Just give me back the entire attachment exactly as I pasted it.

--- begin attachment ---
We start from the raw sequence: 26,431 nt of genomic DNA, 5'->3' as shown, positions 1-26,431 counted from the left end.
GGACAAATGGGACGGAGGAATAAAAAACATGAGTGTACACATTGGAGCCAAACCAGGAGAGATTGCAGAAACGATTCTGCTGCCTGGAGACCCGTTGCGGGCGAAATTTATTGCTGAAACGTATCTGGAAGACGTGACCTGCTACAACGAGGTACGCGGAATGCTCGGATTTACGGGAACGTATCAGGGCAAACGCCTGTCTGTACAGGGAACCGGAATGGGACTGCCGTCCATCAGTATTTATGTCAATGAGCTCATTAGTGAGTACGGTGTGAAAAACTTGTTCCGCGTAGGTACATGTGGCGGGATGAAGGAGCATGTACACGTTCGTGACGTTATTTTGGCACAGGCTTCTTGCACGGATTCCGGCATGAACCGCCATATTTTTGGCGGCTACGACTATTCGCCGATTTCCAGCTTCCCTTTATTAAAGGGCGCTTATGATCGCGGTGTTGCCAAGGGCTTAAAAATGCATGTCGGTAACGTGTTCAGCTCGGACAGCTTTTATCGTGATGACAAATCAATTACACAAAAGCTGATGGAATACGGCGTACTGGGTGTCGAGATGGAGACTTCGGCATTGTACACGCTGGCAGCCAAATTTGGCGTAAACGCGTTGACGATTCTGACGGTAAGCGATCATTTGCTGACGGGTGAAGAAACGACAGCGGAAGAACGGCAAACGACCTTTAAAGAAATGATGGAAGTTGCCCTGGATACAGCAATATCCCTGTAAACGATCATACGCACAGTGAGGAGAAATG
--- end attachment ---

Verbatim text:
We start from the raw sequence: 26,431 nt of genomic DNA, 5'->3' as shown, positions 1-26,431 counted from the left end.
GGACAAATGGGACGGAGGAATAAAAAACATGAGTGTACACATTGGAGCCAAACCAGGAGAGATTGCAGAAACGATTCTGCTGCCTGGAGACCCGTTGCGGGCGAAATTTATTGCTGAAACGTATCTGGAAGACGTGACCTGCTACAACGAGGTACGCGGAATGCTCGGATTTACGGGAACGTATCAGGGCAAACGCCTGTCTGTACAGGGAACCGGAATGGGACTGCCGTCCATCAGTATTTATGTCAATGAGCTCATTAGTGAGTACGGTGTGAAAAACTTGTTCCGCGTAGGTACATGTGGCGGGATGAAGGAGCATGTACACGTTCGTGACGTTATTTTGGCACAGGCTTCTTGCACGGATTCCGGCATGAACCGCCATATTTTTGGCGGCTACGACTATTCGCCGATTTCCAGCTTCCCTTTATTAAAGGGCGCTTATGATCGCGGTGTTGCCAAGGGCTTAAAAATGCATGTCGGTAACGTGTTCAGCTCGGACAGCTTTTATCGTGATGACAAATCAATTACACAAAAGCTGATGGAATACGGCGTACTGGGTGTCGAGATGGAGACTTCGGCATTGTACACGCTGGCAGCCAAATTTGGCGTAAACGCGTTGACGATTCTGACGGTAAGCGATCATTTGCTGACGGGTGAAGAAACGACAGCGGAAGAACGGCAAACGACCTTTAAAGAAATGATGGAAGTTGCCCTGGATACAGCAATATCCCTGTAAACGATCATACGCACAGTGAGGAGAAATG